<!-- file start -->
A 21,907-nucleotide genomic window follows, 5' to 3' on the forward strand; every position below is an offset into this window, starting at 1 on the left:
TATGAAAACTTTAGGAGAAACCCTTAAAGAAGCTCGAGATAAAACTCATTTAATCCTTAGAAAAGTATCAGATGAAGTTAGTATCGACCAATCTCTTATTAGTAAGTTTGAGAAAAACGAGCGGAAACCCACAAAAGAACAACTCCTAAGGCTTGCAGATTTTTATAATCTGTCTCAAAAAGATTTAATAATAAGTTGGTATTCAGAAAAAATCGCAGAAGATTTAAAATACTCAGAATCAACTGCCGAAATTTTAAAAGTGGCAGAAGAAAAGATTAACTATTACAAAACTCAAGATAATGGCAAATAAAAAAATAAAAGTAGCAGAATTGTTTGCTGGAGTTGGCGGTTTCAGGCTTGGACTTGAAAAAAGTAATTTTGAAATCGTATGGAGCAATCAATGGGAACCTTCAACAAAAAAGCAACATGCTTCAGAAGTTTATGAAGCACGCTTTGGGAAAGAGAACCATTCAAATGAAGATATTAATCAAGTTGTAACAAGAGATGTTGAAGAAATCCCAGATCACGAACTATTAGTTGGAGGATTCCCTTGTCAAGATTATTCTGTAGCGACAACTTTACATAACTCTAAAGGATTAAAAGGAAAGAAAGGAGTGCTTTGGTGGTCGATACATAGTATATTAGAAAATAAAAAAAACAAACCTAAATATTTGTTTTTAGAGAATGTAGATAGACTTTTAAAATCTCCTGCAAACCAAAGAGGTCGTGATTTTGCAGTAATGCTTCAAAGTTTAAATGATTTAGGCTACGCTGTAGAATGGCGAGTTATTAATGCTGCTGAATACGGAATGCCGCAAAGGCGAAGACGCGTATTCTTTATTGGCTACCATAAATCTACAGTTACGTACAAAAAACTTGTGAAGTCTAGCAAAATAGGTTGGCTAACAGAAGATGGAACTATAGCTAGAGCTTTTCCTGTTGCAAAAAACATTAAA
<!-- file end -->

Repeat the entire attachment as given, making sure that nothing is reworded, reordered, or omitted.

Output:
A 21,907-nucleotide genomic window follows, 5' to 3' on the forward strand; every position below is an offset into this window, starting at 1 on the left:
TATGAAAACTTTAGGAGAAACCCTTAAAGAAGCTCGAGATAAAACTCATTTAATCCTTAGAAAAGTATCAGATGAAGTTAGTATCGACCAATCTCTTATTAGTAAGTTTGAGAAAAACGAGCGGAAACCCACAAAAGAACAACTCCTAAGGCTTGCAGATTTTTATAATCTGTCTCAAAAAGATTTAATAATAAGTTGGTATTCAGAAAAAATCGCAGAAGATTTAAAATACTCAGAATCAACTGCCGAAATTTTAAAAGTGGCAGAAGAAAAGATTAACTATTACAAAACTCAAGATAATGGCAAATAAAAAAATAAAAGTAGCAGAATTGTTTGCTGGAGTTGGCGGTTTCAGGCTTGGACTTGAAAAAAGTAATTTTGAAATCGTATGGAGCAATCAATGGGAACCTTCAACAAAAAAGCAACATGCTTCAGAAGTTTATGAAGCACGCTTTGGGAAAGAGAACCATTCAAATGAAGATATTAATCAAGTTGTAACAAGAGATGTTGAAGAAATCCCAGATCACGAACTATTAGTTGGAGGATTCCCTTGTCAAGATTATTCTGTAGCGACAACTTTACATAACTCTAAAGGATTAAAAGGAAAGAAAGGAGTGCTTTGGTGGTCGATACATAGTATATTAGAAAATAAAAAAAACAAACCTAAATATTTGTTTTTAGAGAATGTAGATAGACTTTTAAAATCTCCTGCAAACCAAAGAGGTCGTGATTTTGCAGTAATGCTTCAAAGTTTAAATGATTTAGGCTACGCTGTAGAATGGCGAGTTATTAATGCTGCTGAATACGGAATGCCGCAAAGGCGAAGACGCGTATTCTTTATTGGCTACCATAAATCTACAGTTACGTACAAAAAACTTGTGAAGTCTAGCAAAATAGGTTGGCTAACAGAAGATGGAACTATAGCTAGAGCTTTTCCTGTTGCAAAAAACATTAAA